Things haven’t been the same since the arrival of the Premier League and all its money, which happened within a few years of EU free movement of people.
People talk about “hunger” as a metaphor, but it’s not far from the literal truth. The vast majority of footballers come from working class backgrounds, and are driven to succeed in part because of their backgrounds. It’s the ticket out of poverty for the kid kicking a tennis ball about in Sao Paolo or the ruffian launching one at the top corner in Croxteth.
Football players have always been well paid, relative to your average earner on the street, but the sums that they receive, at such a young age, are staggering. Rooney is almost a personification of the issue, which is why I mentioned Croxteth earlier. Absolutely frightening at Everton, the 2004 Euros and his first couple of seasons at United. He quickly got his feet under the table, and his form dipped even further when he got his quarter mil a week contract.
How hungry can you be when you’re on that sort of dough? Especially if you’re caning Lambert & Butler and suppressing your appetite?
I know other international sides have some players that are extremely well paid by their clubs, but you normally have a decent proportion of the team that are plying their trade in the domestic league, earning a fraction of what their team mates earn. Still humble.
The tragedy of this situation is that we’ve got plenty of English players that are humble, but the reliance on big club players, no matter what their form or club position, almost guarantees that we’ll never see that humility save the occasional breakthrough of a player who hasn’t been told the rules and accidentally performs.
Normally from a big club, normally ruined thereafter, because hey, you’re in the England squad now. Stay on the back pages and you’ll stay in the squad. The manager’s position has become such a poisoned chalice since the Sun stitched up Graham Taylor that the FA never picks anyone too risky. The managers simultaneously don’t deviate too much from accepted media wisdom, yet also make inexplicable decisions to show that they’re their own men.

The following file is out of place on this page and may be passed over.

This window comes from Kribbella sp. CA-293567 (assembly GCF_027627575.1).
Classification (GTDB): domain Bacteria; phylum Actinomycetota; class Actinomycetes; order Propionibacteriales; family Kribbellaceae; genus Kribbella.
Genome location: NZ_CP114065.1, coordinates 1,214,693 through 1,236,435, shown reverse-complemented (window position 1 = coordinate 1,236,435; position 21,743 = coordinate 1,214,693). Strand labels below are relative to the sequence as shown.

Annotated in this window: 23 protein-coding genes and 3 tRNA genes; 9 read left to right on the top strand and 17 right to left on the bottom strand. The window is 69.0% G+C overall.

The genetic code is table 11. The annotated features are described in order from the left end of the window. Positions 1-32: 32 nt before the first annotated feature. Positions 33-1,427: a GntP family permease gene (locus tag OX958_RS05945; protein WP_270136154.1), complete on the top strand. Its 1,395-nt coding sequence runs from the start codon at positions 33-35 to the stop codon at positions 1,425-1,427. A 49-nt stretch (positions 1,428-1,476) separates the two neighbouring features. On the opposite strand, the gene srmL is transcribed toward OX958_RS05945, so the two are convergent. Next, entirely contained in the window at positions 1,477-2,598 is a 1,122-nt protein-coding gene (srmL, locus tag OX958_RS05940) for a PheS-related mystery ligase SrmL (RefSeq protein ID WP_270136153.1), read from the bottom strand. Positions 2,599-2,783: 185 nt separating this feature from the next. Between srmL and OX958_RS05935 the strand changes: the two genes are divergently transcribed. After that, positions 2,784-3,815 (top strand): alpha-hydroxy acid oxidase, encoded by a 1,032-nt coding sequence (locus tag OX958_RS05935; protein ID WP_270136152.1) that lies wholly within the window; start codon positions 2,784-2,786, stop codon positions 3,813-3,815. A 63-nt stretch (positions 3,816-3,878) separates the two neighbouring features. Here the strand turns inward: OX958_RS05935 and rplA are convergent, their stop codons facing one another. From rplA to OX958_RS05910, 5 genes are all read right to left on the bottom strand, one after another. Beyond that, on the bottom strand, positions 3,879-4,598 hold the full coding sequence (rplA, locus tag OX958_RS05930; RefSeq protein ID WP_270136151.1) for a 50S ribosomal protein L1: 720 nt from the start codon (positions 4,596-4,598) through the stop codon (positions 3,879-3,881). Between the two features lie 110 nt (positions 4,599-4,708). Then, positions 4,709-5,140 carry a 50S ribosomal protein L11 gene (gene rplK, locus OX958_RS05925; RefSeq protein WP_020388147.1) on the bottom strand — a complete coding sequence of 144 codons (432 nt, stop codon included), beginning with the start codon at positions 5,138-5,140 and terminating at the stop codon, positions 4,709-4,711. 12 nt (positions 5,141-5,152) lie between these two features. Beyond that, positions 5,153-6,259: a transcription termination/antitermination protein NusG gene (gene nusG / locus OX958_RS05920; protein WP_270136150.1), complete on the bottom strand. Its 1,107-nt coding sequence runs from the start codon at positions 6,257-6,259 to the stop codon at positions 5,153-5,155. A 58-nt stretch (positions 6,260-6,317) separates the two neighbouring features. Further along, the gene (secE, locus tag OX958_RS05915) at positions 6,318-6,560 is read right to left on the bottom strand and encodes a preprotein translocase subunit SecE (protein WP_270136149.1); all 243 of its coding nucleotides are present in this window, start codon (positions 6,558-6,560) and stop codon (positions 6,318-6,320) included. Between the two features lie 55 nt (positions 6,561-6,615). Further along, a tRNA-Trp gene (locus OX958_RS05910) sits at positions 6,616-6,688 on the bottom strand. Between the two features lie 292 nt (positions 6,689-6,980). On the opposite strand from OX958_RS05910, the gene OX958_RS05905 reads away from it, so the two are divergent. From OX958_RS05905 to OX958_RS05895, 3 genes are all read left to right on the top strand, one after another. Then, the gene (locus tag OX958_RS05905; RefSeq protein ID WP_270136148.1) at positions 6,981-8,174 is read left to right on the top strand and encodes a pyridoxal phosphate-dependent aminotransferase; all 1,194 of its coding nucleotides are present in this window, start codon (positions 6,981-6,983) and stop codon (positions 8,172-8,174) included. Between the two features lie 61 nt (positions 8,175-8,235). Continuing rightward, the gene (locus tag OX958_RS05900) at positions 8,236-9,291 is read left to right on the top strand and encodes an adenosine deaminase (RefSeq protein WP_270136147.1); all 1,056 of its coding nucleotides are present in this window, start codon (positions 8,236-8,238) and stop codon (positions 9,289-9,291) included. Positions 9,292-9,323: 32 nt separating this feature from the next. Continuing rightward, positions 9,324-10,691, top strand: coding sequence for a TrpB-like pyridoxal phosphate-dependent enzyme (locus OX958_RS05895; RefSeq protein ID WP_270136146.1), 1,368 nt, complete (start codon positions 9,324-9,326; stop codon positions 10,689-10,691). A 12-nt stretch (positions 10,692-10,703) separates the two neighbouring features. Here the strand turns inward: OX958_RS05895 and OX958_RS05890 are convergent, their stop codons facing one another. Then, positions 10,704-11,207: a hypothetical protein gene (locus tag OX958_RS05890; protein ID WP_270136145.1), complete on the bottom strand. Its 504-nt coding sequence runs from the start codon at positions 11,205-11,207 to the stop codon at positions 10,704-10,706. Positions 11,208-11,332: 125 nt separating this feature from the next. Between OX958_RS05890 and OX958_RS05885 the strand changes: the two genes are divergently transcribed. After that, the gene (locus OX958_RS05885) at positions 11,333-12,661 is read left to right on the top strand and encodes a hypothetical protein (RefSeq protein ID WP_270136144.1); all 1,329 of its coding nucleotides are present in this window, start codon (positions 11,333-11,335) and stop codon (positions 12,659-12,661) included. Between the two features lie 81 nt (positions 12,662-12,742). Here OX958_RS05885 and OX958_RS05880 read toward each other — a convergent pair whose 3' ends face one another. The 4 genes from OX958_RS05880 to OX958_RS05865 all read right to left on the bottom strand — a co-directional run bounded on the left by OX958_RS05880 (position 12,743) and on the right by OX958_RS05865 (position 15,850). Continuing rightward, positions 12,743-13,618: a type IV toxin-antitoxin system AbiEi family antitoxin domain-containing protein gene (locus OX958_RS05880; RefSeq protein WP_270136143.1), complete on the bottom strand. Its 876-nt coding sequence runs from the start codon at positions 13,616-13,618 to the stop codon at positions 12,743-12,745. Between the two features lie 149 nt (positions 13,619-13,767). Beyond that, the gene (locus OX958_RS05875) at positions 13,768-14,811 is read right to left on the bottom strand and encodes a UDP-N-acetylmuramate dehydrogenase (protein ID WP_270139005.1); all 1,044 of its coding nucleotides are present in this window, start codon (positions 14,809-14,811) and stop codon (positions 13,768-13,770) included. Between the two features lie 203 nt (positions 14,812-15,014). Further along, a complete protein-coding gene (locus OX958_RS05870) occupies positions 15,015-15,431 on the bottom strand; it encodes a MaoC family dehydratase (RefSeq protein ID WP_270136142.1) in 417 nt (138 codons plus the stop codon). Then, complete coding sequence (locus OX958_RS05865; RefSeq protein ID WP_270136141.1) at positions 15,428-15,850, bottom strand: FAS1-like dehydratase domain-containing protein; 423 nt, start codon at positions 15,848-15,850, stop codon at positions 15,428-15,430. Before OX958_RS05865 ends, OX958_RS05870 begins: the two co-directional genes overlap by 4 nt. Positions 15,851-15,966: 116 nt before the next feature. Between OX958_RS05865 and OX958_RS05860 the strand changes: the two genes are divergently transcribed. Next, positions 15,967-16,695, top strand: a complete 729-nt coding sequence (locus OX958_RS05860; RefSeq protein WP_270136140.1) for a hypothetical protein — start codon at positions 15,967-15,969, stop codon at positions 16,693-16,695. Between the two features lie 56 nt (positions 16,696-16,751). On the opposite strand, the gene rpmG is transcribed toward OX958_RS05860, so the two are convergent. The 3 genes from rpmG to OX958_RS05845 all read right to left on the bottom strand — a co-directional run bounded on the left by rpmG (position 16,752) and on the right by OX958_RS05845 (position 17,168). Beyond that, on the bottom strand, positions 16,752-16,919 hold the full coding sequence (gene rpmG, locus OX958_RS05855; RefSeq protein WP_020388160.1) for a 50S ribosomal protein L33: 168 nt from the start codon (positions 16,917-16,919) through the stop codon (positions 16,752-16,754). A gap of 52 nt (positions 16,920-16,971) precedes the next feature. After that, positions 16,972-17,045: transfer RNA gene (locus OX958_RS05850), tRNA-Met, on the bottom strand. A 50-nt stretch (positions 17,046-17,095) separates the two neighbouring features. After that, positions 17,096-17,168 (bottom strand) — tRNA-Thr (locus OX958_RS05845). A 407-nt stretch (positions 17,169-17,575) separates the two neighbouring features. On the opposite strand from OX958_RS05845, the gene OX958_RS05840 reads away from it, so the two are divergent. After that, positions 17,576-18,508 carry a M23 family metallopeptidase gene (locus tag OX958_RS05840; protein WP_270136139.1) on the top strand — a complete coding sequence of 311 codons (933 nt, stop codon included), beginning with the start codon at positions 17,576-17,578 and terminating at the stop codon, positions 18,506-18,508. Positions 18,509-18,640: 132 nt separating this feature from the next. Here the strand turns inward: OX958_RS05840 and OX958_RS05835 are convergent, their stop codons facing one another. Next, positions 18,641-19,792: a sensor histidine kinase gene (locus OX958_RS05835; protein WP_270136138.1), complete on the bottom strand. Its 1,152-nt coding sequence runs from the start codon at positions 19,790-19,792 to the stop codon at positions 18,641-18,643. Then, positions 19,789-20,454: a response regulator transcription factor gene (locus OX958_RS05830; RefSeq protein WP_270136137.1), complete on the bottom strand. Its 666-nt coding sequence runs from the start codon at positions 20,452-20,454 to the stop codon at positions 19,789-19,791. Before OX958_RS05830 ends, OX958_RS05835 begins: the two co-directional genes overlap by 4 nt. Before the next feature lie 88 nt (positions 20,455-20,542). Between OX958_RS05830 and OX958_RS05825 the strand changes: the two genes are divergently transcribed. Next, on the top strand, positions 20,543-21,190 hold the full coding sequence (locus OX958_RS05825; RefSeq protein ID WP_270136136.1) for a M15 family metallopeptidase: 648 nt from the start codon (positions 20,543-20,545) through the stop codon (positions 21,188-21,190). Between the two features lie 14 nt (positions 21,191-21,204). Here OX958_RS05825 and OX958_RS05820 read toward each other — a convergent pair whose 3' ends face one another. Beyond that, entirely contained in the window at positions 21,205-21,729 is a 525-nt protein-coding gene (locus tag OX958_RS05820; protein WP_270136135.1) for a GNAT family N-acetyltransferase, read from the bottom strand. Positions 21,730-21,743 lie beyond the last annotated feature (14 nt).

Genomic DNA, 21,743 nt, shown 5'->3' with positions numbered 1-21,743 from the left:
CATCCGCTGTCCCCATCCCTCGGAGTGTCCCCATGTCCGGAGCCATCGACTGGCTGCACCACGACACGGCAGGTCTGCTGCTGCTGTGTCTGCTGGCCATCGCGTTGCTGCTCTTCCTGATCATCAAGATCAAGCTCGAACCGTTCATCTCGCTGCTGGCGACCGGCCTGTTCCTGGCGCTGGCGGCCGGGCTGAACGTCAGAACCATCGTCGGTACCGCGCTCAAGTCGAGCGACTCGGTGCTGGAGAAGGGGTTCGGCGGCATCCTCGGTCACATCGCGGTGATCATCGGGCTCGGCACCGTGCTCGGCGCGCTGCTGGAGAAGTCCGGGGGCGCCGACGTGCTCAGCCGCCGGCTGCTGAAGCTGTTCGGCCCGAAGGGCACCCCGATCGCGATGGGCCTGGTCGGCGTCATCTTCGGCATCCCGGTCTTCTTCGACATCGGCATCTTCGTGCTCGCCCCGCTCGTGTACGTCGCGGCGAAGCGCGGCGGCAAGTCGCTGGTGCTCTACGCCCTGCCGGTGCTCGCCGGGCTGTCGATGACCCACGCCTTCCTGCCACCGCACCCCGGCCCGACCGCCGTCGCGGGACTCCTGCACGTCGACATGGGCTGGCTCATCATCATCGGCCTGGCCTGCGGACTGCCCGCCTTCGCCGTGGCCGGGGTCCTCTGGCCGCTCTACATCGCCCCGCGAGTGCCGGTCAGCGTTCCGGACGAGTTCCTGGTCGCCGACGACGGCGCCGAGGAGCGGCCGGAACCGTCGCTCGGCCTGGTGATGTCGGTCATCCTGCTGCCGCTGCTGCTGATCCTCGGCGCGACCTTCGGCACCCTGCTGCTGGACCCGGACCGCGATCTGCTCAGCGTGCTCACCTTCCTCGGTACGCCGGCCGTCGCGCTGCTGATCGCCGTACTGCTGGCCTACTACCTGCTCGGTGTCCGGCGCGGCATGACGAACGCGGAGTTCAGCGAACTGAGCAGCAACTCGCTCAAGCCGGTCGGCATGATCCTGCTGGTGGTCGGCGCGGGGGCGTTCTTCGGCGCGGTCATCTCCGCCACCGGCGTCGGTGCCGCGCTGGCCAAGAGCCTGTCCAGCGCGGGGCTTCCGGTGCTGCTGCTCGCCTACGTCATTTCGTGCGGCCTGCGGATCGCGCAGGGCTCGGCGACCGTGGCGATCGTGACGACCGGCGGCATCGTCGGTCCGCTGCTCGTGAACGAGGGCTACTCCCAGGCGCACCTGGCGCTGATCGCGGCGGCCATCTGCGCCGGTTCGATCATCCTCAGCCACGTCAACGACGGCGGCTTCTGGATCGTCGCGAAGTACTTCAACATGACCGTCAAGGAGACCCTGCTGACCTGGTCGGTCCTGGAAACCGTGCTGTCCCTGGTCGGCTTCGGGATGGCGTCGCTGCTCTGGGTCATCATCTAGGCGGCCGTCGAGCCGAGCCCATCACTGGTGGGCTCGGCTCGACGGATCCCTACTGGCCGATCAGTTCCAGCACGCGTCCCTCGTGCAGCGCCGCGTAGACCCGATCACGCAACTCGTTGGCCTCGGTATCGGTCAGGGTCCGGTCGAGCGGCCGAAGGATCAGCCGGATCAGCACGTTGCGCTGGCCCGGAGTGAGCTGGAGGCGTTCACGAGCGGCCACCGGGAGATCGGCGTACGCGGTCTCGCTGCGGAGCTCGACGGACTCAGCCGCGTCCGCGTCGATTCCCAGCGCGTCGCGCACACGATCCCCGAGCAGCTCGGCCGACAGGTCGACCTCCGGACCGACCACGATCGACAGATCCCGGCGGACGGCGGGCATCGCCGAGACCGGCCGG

We end up getting the worst of both worlds. An untried Walcott. An unfit Rooney. Taking injured players to tournaments in general. Glass Jack, specifically. To be fair to the pundits, I think they’d have laid off Hodgson if he’d made the call to pick form players this year. They certainly weren’t demanding he pick Rooney or Wilshere.
We need a braver FA, with contemporary football people. We need to stop the near automatic selection of players. We need to able to recognise disruptive and successful players or teams, like MLT or Leicester, and work out how to apply that internationally. A cap should be a hard-won privilege, not a formality, and certainly not after the evidence we’ve just seen.